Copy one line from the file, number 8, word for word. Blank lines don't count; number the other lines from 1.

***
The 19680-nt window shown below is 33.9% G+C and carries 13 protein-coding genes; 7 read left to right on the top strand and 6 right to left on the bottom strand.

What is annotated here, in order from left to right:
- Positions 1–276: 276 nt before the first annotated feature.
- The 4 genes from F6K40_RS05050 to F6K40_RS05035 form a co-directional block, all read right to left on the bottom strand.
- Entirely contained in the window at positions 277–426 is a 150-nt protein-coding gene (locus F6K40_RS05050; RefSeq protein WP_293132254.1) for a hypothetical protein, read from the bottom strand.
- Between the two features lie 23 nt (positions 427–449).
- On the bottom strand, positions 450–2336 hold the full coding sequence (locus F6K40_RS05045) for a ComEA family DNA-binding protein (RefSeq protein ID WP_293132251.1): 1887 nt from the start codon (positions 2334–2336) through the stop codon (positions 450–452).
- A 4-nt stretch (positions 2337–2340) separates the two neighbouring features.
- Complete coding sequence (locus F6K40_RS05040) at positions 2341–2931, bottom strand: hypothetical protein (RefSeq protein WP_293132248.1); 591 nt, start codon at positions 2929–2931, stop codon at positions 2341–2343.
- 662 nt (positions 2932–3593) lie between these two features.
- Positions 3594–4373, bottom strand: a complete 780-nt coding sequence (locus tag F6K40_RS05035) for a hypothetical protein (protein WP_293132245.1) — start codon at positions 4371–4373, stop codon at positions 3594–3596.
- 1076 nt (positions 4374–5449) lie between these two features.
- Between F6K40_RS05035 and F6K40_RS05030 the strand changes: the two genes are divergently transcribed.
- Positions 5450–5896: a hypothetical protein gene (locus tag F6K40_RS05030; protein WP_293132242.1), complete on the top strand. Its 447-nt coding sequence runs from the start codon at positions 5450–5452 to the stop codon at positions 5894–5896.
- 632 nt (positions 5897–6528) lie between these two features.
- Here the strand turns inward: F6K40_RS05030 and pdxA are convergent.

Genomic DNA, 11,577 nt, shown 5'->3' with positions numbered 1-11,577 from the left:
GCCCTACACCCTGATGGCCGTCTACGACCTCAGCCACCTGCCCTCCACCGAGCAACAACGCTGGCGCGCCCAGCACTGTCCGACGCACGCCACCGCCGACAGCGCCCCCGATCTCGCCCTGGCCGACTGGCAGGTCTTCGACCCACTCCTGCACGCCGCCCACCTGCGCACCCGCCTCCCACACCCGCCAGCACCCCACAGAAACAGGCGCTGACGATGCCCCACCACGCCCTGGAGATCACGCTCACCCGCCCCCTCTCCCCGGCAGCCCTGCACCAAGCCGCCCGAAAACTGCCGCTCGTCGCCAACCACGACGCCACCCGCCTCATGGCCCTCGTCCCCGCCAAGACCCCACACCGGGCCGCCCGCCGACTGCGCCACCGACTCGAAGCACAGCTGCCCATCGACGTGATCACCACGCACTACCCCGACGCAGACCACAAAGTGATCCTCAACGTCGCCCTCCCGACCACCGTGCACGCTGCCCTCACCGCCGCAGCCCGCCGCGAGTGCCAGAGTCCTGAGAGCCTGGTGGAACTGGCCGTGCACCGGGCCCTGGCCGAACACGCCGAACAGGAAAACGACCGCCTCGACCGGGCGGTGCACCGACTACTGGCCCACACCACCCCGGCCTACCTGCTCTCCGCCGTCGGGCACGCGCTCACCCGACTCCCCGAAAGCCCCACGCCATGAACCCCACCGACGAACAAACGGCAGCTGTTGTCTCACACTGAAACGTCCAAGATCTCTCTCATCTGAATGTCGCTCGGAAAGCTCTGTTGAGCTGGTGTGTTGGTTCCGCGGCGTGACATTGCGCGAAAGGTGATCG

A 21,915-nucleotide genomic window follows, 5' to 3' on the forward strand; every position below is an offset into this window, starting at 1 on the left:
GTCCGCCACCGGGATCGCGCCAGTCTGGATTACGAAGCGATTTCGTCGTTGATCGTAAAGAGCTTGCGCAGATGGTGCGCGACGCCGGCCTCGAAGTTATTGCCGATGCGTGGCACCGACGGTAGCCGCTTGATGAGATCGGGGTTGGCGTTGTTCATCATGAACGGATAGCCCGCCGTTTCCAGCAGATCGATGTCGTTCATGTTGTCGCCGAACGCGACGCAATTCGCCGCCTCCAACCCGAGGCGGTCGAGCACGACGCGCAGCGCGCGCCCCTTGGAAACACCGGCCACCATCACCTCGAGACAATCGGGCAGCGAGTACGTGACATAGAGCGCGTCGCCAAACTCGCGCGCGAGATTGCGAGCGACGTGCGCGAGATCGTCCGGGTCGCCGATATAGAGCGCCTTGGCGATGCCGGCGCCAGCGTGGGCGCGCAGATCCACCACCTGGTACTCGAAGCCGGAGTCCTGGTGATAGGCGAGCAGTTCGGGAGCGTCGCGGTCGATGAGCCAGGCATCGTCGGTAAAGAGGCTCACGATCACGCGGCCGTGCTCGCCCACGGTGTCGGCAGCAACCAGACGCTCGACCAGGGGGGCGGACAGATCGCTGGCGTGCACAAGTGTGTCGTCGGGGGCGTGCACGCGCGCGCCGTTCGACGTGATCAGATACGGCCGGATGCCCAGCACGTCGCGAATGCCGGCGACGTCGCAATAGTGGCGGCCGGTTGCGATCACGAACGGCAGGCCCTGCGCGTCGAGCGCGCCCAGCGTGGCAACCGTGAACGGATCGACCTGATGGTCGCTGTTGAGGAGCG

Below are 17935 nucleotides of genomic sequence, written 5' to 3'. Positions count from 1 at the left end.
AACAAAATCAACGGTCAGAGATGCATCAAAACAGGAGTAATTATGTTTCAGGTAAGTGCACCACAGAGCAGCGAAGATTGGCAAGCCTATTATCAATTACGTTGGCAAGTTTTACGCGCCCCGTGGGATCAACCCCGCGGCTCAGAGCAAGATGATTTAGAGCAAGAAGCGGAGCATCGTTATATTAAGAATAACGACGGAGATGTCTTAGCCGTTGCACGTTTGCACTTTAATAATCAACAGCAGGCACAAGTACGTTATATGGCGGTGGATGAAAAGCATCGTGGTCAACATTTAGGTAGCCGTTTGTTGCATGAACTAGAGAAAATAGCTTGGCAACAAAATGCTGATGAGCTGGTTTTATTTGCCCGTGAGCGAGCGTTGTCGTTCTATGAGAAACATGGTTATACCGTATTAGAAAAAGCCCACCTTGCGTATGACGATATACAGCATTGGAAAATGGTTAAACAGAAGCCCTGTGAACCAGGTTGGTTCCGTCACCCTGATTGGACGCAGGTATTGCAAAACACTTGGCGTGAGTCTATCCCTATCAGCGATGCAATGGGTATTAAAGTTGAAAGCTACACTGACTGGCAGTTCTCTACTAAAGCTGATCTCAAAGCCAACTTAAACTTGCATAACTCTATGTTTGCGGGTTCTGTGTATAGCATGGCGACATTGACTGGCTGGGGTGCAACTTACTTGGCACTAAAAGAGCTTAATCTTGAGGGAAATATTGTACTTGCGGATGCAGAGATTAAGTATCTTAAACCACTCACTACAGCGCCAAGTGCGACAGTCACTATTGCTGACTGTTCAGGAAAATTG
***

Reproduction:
- A 4-nt stretch (positions 2337–2340) separates the two neighbouring features.